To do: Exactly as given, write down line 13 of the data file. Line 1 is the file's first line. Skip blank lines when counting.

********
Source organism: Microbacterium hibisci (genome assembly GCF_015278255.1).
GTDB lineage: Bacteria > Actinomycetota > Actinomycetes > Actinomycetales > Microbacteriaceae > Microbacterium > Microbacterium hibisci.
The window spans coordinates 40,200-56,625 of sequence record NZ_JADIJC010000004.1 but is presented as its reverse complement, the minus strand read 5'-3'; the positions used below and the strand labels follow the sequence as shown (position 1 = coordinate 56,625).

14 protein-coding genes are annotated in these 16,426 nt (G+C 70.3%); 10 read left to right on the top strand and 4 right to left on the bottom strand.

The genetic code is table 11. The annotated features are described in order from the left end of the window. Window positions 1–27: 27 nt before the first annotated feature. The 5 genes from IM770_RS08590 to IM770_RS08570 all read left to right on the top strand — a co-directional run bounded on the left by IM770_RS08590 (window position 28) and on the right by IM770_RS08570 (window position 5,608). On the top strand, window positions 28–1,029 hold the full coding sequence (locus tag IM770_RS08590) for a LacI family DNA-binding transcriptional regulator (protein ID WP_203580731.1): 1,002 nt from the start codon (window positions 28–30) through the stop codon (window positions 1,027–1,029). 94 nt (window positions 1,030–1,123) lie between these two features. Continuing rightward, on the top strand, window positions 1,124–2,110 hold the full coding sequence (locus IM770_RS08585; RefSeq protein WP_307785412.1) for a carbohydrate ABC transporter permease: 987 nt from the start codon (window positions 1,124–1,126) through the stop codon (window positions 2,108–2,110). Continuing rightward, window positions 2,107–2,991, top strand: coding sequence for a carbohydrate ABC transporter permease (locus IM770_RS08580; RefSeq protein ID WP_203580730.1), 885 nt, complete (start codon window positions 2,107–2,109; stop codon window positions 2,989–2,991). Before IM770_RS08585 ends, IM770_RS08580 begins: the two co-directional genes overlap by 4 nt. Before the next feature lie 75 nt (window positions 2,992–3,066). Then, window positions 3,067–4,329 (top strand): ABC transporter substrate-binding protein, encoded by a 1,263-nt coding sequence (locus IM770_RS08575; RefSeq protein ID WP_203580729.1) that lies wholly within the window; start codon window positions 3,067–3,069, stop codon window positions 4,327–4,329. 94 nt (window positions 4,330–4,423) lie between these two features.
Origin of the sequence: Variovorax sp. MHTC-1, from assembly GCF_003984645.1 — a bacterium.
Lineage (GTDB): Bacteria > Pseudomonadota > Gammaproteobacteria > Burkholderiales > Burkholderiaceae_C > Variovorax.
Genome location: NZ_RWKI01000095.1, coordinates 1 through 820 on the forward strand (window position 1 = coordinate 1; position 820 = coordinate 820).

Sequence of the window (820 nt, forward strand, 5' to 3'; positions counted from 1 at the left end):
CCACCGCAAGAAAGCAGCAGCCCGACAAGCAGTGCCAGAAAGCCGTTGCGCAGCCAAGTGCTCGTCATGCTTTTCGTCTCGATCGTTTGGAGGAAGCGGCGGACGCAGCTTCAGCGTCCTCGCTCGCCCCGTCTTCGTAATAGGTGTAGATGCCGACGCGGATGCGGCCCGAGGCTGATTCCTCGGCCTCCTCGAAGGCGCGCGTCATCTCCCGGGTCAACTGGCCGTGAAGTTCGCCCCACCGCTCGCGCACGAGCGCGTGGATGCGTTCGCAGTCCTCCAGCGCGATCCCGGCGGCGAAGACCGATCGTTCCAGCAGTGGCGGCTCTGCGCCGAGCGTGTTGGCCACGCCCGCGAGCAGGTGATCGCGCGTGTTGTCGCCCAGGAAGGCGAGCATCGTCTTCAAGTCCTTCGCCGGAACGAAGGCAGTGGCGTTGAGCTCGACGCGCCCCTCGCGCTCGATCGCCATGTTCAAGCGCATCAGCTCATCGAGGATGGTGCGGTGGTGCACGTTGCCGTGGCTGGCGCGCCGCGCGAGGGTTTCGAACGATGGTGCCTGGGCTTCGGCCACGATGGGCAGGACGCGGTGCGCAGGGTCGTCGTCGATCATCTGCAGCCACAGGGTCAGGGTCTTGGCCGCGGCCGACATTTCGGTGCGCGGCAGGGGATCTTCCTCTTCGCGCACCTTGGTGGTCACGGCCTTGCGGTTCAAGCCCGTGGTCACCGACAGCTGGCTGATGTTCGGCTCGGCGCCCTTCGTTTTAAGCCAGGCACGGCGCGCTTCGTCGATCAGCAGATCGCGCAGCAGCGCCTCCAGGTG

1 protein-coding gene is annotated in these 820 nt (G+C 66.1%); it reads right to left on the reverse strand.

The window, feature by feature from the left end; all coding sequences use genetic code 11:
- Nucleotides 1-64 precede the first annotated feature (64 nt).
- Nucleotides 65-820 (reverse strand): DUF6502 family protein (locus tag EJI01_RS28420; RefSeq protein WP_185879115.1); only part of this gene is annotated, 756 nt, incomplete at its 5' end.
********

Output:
- Nucleotides 1-64 precede the first annotated feature (64 nt).